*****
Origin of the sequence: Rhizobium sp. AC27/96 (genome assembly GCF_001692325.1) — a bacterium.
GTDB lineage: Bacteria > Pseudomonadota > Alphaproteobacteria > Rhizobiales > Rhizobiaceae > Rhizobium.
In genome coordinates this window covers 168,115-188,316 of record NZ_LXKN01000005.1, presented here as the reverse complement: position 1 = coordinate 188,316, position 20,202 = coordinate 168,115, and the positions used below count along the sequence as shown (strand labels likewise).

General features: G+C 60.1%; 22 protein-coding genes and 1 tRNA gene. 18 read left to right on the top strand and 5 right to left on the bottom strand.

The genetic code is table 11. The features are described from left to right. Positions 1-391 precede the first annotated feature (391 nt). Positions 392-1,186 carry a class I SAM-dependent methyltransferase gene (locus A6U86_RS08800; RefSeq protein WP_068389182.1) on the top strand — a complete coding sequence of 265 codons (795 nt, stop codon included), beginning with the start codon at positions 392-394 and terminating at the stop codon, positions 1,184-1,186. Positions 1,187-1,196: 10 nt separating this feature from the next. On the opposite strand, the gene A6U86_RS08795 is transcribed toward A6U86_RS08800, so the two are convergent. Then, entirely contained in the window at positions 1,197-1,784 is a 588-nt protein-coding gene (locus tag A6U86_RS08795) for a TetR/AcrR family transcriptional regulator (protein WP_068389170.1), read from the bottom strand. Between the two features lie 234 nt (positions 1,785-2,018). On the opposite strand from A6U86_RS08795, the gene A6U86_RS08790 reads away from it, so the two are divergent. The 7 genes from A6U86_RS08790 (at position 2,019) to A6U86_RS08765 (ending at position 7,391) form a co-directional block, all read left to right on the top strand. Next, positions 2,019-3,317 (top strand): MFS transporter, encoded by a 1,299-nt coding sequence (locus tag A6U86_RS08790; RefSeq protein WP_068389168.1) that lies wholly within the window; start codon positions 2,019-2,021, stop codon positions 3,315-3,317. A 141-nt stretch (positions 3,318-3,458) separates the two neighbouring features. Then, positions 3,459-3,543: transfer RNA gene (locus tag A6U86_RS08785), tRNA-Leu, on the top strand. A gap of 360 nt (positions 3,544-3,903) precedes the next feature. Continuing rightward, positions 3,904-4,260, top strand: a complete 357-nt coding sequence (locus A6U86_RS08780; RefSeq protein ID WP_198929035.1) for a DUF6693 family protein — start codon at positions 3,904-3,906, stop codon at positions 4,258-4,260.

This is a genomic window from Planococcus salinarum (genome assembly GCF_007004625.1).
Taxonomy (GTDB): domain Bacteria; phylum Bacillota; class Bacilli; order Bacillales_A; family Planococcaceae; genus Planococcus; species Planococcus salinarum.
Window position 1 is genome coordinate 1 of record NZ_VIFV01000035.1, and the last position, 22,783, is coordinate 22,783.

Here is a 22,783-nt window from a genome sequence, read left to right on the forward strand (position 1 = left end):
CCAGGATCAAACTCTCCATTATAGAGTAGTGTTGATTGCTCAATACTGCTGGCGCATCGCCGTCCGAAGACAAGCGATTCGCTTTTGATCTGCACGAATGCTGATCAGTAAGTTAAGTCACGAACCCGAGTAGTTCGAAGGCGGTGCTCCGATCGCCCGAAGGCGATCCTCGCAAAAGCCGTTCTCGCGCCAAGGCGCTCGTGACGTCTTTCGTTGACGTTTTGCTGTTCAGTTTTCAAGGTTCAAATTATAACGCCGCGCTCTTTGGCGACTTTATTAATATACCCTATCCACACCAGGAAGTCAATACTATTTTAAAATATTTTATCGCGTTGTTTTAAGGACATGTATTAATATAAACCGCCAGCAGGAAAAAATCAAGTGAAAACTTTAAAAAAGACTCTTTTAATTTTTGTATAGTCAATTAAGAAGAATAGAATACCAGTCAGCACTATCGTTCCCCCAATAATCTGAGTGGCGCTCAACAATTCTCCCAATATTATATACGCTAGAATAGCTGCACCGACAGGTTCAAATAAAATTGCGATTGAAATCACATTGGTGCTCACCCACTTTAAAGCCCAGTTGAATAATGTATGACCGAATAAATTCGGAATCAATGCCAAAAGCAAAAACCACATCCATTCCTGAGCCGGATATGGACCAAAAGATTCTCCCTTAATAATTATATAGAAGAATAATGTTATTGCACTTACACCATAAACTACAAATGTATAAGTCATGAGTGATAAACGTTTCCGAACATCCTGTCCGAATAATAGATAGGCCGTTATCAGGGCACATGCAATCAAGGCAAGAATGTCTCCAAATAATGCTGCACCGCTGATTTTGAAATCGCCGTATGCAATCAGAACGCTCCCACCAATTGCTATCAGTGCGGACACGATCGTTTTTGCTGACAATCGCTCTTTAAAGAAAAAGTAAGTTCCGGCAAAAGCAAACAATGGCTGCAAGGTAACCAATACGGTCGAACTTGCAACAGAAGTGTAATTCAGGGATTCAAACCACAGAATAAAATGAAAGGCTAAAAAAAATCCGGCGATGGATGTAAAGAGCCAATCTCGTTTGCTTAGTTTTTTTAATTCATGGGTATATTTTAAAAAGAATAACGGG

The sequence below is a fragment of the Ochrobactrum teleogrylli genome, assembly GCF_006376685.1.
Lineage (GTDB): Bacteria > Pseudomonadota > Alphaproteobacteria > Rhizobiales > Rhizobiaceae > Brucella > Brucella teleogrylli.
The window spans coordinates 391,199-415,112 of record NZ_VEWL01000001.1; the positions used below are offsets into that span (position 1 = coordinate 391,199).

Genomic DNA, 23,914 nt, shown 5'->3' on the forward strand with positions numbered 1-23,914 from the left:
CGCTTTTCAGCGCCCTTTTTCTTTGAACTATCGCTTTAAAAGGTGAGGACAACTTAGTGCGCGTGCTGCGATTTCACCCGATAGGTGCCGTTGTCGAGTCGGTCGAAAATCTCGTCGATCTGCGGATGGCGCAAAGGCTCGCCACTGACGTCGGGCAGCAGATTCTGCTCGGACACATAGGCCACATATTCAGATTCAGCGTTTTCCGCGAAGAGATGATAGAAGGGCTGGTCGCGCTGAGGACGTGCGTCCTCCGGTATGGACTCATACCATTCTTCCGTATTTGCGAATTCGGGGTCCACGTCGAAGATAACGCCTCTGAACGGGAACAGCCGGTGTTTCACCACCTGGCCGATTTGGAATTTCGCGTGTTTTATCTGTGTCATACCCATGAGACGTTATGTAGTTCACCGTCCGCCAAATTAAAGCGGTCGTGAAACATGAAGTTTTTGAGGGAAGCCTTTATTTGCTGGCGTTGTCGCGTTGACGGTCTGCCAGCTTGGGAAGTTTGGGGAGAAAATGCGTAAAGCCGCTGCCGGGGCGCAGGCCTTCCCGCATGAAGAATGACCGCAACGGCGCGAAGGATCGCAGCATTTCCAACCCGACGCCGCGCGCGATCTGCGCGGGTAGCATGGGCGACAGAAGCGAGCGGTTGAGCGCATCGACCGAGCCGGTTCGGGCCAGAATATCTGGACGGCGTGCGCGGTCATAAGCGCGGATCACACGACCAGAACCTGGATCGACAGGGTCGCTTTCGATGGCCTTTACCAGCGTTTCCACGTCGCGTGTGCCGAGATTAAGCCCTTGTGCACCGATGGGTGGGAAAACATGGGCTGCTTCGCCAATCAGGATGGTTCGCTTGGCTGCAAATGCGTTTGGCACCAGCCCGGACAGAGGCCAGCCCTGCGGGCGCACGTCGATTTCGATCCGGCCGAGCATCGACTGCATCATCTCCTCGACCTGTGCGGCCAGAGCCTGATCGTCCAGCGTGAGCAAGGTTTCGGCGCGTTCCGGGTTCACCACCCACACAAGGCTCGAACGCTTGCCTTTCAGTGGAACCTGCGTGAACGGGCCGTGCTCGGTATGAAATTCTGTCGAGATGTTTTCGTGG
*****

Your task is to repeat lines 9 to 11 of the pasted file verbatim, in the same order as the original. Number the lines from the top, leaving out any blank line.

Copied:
Here is a 22,783-nt window from a genome sequence, read left to right on the forward strand (position 1 = left end):
CCAGGATCAAACTCTCCATTATAGAGTAGTGTTGATTGCTCAATACTGCTGGCGCATCGCCGTCCGAAGACAAGCGATTCGCTTTTGATCTGCACGAATGCTGATCAGTAAGTTAAGTCACGAACCCGAGTAGTTCGAAGGCGGTGCTCCGATCGCCCGAAGGCGATCCTCGCAAAAGCCGTTCTCGCGCCAAGGCGCTCGTGACGTCTTTCGTTGACGTTTTGCTGTTCAGTTTTCAAGGTTCAAATTATAACGCCGCGCTCTTTGGCGACTTTATTAATATACCCTATCCACACCAGGAAGTCAATACTATTTTAAAATATTTTATCGCGTTGTTTTAAGGACATGTATTAATATAAACCGCCAGCAGGAAAAAATCAAGTGAAAACTTTAAAAAAGACTCTTTTAATTTTTGTATAGTCAATTAAGAAGAATAGAATACCAGTCAGCACTATCGTTCCCCCAATAATCTGAGTGGCGCTCAACAATTCTCCCAATATTATATACGCTAGAATAGCTGCACCGACAGGTTCAAATAAAATTGCGATTGAAATCACATTGGTGCTCACCCACTTTAAAGCCCAGTTGAATAATGTATGACCGAATAAATTCGGAATCAATGCCAAAAGCAAAAACCACATCCATTCCTGAGCCGGATATGGACCAAAAGATTCTCCCTTAATAATTATATAGAAGAATAATGTTATTGCACTTACACCATAAACTACAAATGTATAAGTCATGAGTGATAAACGTTTCCGAACATCCTGTCCGAATAATAGATAGGCCGTTATCAGGGCACATGCAATCAAGGCAAGAATGTCTCCAAATAATGCTGCACCGCTGATTTTGAAATCGCCGTATGCAATCAGAACGCTCCCACCAATTGCTATCAGTGCGGACACGATCGTTTTTGCTGACAATCGCTCTTTAAAGAAAAAGTAAGTTCCGGCAAAAGCAAACAATGGCTGCAAGGTAACCAATACGGTCGAACTTGCAACAGAAGTGTAATTCAGGGATTCAAACCACAGAATAAAATGAAAGGCTAAAAAAAATCCGGCGATGGATGTAAAGAGCCAATCTCGTTTGCTTAGTTTTTTTAATTCATGGGTATATTTTAAAAAGAATAACGGG

The sequence below is a fragment of the Ochrobactrum teleogrylli genome, assembly GCF_006376685.1.